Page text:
Body Image Documentary 'Straight/Curve' Is Starting Important Conversations About Diversity In Media
Not long into the start of body image documentary Straight/Curve, we see a group of high school students flicking through glossy magazines. They are each asked to choose an image of "beauty," as defined by American culture: An image of the kind of beauty they feel they are supposed to embody.
One by one, we see their selections. The models and celebrities the students choose are all thin and white. As one young man in the group holds up his pick, we also see a tanned, muscular male model. It's jarring to watch — and a reminder of how far media still has to go.
"Some of the most powerful moments in the film for me are the high school students discussing their body image issues," Straight/Curve director Jenny McQuaile tells Bustle. "These people are our future and it's vital we bring the message of Straight/Curve to them now."
To continue the message of the film, McQuaile and the National Association for Media Literacy Education will kick off Media Literacy Week on Nov. 6 at Fordham University in New York City. The live streamed event will consist of a screening of the documentary, a panel discussion including McQuaile and Claire Mysko, CEO of the National Eating Disorders Association, and led by Bustle's Fashion & Beauty Editor Amanda Richards, and a Q&A portion that invites both IRL and cyber audiences to submit questions to panelists via Twitter.
Presenting a panel at Media Literacy Week and inviting campuses across the country to tune in feels crucial for McQuaile, who, through her research for Straight/Curve, learned that lasting body image issues can start as young as age nine. Other reports suggest that it can happen as young as five. "I don't think it's ever too early to be exposed to the diverse and inclusive imagery from our film or in society in general," she says.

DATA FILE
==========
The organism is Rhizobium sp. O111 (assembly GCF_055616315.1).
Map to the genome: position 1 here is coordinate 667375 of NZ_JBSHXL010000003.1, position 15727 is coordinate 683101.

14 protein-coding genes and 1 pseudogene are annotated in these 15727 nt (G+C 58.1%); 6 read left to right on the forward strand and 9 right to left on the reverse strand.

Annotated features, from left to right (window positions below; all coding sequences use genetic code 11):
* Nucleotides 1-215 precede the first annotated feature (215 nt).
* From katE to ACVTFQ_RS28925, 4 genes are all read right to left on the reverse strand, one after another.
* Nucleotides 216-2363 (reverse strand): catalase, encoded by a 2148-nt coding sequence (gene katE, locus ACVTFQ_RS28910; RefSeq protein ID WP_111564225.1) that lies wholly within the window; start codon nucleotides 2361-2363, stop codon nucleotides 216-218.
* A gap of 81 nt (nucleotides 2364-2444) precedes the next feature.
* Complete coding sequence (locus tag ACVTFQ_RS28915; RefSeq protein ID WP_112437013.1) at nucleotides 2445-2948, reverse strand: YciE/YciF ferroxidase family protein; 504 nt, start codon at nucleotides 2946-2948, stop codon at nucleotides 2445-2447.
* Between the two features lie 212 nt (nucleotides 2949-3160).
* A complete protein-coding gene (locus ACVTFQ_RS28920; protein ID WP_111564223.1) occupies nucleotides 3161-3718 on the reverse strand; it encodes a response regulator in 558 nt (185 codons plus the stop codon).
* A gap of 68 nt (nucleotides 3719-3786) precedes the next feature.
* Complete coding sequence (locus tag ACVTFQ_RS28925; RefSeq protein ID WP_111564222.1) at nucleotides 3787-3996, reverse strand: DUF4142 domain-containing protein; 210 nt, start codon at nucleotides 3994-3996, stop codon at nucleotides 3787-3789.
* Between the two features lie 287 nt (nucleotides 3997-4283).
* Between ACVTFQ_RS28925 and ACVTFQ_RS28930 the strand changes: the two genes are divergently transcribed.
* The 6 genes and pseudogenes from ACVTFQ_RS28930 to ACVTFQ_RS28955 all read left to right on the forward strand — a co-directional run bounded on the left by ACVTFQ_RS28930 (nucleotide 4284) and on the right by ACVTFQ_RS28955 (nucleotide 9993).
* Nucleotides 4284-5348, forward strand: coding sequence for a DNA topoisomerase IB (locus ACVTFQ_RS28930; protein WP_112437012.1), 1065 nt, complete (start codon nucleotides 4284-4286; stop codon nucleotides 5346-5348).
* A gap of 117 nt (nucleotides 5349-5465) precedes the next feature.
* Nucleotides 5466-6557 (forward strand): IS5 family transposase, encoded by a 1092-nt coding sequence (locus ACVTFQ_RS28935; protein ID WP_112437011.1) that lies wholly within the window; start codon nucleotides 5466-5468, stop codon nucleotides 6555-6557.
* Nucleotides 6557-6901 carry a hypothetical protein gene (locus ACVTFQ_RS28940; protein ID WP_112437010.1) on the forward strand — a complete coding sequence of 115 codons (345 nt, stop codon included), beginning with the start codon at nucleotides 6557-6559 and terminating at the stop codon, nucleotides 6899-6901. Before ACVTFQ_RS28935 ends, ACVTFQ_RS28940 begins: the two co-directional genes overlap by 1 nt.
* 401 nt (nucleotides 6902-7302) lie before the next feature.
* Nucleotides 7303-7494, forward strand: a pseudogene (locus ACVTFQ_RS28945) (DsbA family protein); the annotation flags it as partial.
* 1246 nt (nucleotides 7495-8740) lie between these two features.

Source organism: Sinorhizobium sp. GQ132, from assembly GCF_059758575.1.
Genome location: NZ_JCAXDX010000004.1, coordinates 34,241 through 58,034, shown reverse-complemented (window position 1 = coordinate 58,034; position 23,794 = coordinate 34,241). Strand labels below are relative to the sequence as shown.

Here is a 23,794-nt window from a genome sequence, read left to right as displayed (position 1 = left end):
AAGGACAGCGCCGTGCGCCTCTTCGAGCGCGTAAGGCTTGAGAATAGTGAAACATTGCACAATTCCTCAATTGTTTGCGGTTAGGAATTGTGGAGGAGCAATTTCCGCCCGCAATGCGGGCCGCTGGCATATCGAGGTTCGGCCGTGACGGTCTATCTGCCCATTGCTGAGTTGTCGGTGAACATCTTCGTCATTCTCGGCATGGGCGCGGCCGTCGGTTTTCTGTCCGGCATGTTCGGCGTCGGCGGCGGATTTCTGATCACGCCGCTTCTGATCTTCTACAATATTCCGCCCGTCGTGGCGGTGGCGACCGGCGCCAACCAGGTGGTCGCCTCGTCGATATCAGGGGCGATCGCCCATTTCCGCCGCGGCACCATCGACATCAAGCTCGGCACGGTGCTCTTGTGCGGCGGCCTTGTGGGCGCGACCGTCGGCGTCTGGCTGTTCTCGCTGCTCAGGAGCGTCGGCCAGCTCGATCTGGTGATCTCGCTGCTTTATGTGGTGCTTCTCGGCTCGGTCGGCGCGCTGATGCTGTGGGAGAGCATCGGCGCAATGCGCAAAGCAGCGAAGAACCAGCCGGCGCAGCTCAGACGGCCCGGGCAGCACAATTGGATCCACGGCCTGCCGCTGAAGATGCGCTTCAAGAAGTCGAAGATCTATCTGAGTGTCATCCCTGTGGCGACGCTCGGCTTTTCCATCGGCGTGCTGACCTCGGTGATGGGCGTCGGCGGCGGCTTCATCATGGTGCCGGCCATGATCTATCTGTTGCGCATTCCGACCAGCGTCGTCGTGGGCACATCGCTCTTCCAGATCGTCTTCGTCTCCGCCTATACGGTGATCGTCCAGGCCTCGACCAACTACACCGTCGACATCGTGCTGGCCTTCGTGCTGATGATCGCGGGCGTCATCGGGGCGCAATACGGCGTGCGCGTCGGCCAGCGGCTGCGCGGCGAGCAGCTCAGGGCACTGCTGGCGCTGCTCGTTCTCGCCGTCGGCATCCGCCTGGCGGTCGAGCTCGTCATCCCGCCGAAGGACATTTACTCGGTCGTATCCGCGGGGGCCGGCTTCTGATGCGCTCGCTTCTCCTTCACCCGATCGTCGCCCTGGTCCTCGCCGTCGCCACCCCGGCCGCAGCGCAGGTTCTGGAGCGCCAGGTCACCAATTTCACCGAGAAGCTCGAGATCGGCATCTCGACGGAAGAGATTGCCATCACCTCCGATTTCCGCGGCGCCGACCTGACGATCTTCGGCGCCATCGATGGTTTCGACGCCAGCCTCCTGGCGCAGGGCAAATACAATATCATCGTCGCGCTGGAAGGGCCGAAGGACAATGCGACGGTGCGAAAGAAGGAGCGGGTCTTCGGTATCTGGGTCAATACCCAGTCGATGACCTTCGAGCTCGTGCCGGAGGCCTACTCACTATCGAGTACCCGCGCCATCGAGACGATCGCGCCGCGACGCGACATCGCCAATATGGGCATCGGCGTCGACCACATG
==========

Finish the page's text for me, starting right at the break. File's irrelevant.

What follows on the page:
McQuaile believes that media and fashion are at the heart of many of our body image conflicts. "We live in a world of 24/7 media," she says. "We are constantly being bombarded with imagery and messaging as we wait for the bus, as we take the subway, as we listen to a podcast, as we watch TV, as we drive down the street [...] If we do not teach our children, and adults for that matter, how to decipher the messaging they are being exposed to then it can lead to bullying, negative body image, and other serious public health issues."
Deciphering those messages, and demanding that media do better, will be one prime talking point of Straight/Curve's November panel. Although the director does not believe that media should solely define the way we as individuals feel about ourselves and each other, there's no denying that it currently plays a part. Children are, on average, exposed to eight or nine hours of media per day outside of school, after all. "If we want to change something, we have to change the imagery and media we are creating and being exposed to," McQuaile adds. "Whether we like it or not, people do compare themselves to what they see in media. So let's give people something positive to aspire to be. People should feel like they can be their own unique self because of positive messaging from the media."
Something McQuaile will further tackle during the Media Literacy Week panel is fashion's role to play as the potential catalyst for change. "I truly believe the fashion industry is central to this conversation and real change has to happen deep within the fashion industry [...] for real change to happen and for women everywhere to feel seen and represented," she tells Bustle. "Brands, designers, photographers, agents, casting directors, magazine editors, advertisers all need to stand up together and demand a more diverse landscape [...] The unrealistic standard was set by these people of power and reinforced by these people of power and it's going to take these people of power to change it for everybody."
Although not all of us have a role in shaping mass media, there are things that we (as consumers, parents, and educators) can do to positively influence younger generations. For Media Literacy Week, McQuaile collaborated with Bustle, the National Eating Disorder Association, and Girl Up, a United Nations Foundation organization, to create a discussion guide around the film and its ideals that includes information on ways we can inspire micro change day-to-day.
She urges people, especially parents, to "seek out positive social media platforms and encourage your kids to follow those people, brands, organizations, magazines, etc.," she says. "You can seek out more representative programming and movies on TV and watch it with your kids [...] If you can watch something together and then discuss the issues afterwards, you can encourage an open dialogue about bodies and identity and image."
More honest dialogue can never be a bad thing — and there is much more of it to be had on Nov. 6. Keep and eye on Straight/Curve's website and social media pages for more information, and be sure to tune into the live streamed screening and panel event.